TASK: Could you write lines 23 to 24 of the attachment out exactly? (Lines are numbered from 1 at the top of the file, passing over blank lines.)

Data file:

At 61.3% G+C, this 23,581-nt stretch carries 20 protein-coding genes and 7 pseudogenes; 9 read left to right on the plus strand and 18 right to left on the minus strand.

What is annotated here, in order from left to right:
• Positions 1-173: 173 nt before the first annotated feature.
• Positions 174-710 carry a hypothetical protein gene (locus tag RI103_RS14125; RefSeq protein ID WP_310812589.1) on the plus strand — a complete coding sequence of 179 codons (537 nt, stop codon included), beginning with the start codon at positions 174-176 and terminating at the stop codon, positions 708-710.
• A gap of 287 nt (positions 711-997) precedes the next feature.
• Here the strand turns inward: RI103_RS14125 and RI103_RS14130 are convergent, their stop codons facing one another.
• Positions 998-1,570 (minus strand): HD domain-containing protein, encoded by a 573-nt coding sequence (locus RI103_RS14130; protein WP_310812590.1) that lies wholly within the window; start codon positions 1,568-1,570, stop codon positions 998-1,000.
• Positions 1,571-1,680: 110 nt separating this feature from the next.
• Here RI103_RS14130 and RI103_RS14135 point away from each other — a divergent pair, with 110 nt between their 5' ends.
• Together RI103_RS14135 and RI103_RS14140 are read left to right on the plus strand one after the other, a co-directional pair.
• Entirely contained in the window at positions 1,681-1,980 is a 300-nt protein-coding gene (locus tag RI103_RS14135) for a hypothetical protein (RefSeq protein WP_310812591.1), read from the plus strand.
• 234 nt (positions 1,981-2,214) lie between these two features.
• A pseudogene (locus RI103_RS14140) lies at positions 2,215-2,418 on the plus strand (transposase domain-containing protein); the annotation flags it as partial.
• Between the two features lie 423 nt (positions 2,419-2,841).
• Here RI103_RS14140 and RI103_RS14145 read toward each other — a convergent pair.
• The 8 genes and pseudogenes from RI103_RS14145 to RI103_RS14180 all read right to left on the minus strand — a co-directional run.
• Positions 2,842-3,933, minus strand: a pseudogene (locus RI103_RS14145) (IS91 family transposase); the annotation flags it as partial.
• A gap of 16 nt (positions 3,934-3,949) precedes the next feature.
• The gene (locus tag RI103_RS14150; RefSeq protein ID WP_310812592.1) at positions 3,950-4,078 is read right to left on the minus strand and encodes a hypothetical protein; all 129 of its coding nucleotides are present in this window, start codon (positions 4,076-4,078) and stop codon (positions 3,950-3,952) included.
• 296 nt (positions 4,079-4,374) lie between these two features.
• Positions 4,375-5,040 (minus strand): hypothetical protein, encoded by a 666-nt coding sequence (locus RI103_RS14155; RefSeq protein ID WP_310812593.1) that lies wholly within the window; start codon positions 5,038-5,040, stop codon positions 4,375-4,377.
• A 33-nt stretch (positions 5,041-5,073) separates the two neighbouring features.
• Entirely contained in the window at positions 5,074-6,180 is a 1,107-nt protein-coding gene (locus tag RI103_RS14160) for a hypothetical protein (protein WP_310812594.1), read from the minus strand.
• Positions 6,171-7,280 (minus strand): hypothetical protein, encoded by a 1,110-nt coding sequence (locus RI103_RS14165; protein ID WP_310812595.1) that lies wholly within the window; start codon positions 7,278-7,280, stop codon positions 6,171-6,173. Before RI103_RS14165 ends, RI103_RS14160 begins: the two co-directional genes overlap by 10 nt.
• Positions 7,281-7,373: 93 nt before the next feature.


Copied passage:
• Entirely contained in the window at positions 5,074-6,180 is a 1,107-nt protein-coding gene (locus tag RI103_RS14160) for a hypothetical protein (protein WP_310812594.1), read from the minus strand.
• Positions 6,171-7,280 (minus strand): hypothetical protein, encoded by a 1,110-nt coding sequence (locus RI103_RS14165; protein ID WP_310812595.1) that lies wholly within the window; start codon positions 7,278-7,280, stop codon positions 6,171-6,173. Before RI103_RS14165 ends, RI103_RS14160 begins: the two co-directional genes overlap by 10 nt.